Dealing With Endowment Policy Shortfalls & Claims
A life insurance policy that includes a savings plan is called an endowment policy.
This policy is put into place for a predetermined period that is usually at least ten years and may be as long as 15 or 20 years based on the age of the policyholder.
Endowment policies are used to pay lump sums after the term expires or upon the critical illness or death of the insured. However, many do not make it to this point.
How Endowment Policies Work
At the end of the term of an endowment policy or upon the earlier death of the policyholder, a sum of money is paid out. If paid due to policy maturity, an agreed capital sum is issued and if paid due to policyholder death, the sum is what is predetermined in policy documents.
Bonuses are usually added to the policy annually and once added, they are guaranteed.
Traditionally, this type of policy was used for interest-only mortgage repayment. However, the cover is not usually guaranteed to repay a mortgage. The amount payable upon maturity is the assured sum plus annual and terminal bonuses that have been allocated during the policy term.
If a life insurer determines that a payout shortfall is likely, the company will advise the policyholder of options available to make up for this.
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Compensating for Endowment Policy Shortfalls
There are several ways to compensate for a shortfall with an endowment policy. The mortgage can be altered to convert the shortfall amount to repayment, or capital plus interest. Alternatively, the mortgage holder can change the mortgage from an interest only mortgage supported by the endowment to a repayment mortgage.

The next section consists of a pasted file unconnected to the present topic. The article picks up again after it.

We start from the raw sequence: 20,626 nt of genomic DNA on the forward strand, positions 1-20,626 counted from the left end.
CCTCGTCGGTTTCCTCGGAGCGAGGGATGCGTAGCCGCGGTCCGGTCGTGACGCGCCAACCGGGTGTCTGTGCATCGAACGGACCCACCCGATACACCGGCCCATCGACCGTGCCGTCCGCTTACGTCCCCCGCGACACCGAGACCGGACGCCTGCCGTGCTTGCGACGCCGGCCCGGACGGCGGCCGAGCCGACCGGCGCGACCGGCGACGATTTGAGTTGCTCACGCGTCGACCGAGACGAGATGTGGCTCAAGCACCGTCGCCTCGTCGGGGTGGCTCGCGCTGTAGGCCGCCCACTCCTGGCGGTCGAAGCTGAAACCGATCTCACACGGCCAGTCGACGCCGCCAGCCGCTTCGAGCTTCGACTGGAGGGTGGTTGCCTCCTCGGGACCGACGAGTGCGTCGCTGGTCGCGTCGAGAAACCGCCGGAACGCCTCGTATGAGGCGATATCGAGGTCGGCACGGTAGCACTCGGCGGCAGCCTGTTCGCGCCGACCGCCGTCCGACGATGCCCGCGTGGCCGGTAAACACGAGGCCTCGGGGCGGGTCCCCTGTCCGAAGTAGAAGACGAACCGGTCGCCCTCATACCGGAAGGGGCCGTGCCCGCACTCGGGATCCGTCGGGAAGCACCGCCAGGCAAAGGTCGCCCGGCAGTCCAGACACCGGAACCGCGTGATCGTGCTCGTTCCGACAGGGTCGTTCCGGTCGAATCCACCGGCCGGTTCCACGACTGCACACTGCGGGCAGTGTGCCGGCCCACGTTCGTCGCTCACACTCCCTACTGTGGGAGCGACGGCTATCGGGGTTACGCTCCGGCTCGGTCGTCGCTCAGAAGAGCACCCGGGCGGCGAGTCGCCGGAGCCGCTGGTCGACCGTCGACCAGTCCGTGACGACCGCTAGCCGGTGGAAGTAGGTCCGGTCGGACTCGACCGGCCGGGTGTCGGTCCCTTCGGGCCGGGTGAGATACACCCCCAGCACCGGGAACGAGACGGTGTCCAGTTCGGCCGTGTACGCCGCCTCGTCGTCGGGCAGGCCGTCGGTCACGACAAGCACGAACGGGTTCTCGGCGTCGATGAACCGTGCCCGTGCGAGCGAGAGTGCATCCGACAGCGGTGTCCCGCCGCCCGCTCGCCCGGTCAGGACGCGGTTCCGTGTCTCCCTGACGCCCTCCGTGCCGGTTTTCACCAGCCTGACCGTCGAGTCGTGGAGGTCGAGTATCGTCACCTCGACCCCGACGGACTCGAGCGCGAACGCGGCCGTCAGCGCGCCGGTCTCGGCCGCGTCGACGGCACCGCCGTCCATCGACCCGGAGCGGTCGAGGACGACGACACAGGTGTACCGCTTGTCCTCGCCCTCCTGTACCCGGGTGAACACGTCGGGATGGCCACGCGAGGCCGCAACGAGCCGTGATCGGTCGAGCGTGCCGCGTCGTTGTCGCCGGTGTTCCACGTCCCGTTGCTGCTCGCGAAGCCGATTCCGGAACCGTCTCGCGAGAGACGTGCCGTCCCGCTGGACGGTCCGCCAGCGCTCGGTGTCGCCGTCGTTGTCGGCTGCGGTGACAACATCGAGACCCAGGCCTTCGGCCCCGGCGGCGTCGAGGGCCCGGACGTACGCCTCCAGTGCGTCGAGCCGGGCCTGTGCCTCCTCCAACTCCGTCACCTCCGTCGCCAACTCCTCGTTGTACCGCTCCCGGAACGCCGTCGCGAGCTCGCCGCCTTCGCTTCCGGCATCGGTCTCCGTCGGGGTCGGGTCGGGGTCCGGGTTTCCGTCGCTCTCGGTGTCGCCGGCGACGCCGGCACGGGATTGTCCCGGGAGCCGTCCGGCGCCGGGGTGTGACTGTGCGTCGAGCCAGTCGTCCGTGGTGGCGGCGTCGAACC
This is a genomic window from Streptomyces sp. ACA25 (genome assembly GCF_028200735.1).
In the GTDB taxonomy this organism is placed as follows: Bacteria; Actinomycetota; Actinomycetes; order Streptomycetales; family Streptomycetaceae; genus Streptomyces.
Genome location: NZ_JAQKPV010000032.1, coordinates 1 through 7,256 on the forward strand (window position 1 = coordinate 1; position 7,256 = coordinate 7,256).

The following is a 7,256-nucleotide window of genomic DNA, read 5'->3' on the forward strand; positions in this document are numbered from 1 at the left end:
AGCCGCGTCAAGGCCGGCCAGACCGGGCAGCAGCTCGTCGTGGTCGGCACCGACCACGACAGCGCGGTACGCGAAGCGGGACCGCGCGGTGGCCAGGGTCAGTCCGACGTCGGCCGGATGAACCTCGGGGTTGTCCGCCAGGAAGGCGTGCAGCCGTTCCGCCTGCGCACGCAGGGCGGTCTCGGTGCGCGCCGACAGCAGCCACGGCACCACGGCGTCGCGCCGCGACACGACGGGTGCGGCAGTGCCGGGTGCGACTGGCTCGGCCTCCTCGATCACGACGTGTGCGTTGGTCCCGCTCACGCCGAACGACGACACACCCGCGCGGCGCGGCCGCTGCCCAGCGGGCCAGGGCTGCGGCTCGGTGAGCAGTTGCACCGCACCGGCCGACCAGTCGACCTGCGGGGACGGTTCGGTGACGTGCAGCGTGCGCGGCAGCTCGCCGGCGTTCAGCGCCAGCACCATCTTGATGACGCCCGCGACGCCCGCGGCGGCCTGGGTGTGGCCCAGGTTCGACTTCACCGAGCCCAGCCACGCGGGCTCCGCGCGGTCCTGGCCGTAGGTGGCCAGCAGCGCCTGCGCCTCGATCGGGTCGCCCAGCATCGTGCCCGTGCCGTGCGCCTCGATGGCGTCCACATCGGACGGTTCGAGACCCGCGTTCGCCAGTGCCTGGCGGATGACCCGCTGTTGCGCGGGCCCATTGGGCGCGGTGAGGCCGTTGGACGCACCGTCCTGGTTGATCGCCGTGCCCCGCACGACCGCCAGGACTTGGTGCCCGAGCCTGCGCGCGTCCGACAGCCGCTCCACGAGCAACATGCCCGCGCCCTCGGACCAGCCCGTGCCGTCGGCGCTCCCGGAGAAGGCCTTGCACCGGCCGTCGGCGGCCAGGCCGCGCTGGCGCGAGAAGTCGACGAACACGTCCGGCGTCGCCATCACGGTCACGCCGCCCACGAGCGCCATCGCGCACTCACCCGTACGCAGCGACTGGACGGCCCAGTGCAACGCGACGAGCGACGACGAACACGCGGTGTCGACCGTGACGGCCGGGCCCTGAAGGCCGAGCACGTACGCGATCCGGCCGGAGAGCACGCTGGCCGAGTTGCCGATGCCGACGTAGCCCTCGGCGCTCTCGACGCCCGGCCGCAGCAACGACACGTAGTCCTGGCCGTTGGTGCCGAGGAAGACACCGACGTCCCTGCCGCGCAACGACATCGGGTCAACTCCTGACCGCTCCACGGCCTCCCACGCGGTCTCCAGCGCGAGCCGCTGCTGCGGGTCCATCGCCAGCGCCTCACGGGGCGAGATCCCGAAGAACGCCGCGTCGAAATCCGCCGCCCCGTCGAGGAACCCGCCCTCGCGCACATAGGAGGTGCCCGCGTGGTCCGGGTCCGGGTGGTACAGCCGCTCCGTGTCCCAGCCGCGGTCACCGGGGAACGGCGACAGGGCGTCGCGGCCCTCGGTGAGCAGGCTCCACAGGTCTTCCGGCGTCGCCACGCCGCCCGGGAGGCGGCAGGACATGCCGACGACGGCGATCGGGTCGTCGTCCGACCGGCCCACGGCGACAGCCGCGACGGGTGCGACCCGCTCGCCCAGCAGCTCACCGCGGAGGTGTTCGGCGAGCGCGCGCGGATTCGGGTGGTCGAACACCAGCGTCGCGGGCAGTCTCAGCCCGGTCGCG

If enough spare money is available, the mortgage holder can make overpayments each month or try to repay a portion of the mortgage early.
With the consent of the mortgage lender and the endowment insurance company, the policyholder can extend the endowment policy term, providing more time for the endowment policy to grow through additional contributions.
Some policyholders purchase top up savings plans that run alongside their endowment policies or they top up the policies themselves.Surrendering or selling an endowment policy is another option.
Selling or Surrendering an Endowment Policy
According to a report from the Association of Policy Market Makers, only approximately 30 percent of endowment policies reach maturity. Approximately 30 percent are cancelled within the first few years of being issued and the remainder are surrendered before maturity or sold to a second-hand policy trader.
Surrender of endowment policies has been common for years but trading or selling endowments has become a more widespread practice.
The Financial Conduct Authority advises UK policyholders to first inquire about their options from their endowment companies. This includes the options of surrendering and of trading in a policy that has been in place for at least five years. By surrendering an endowment policy to the issuing company, a policyholder may be missing extra income.
Endowment policy traders purchase second-hand endowments as investments that balance the risk profiles of investment portfolios. Individuals who intend to surrender their policies should consider the alternative of selling them on the traded market.
To sell an endowment policy, an individual completes a selling endowments form and awaits offers from traders. There is no guarantee that a trader can exceed the surrender value of the policy but if it can, the extra money can come in handy. If sale will not result in additional income, the policyholder has not lost anything by exploring this option.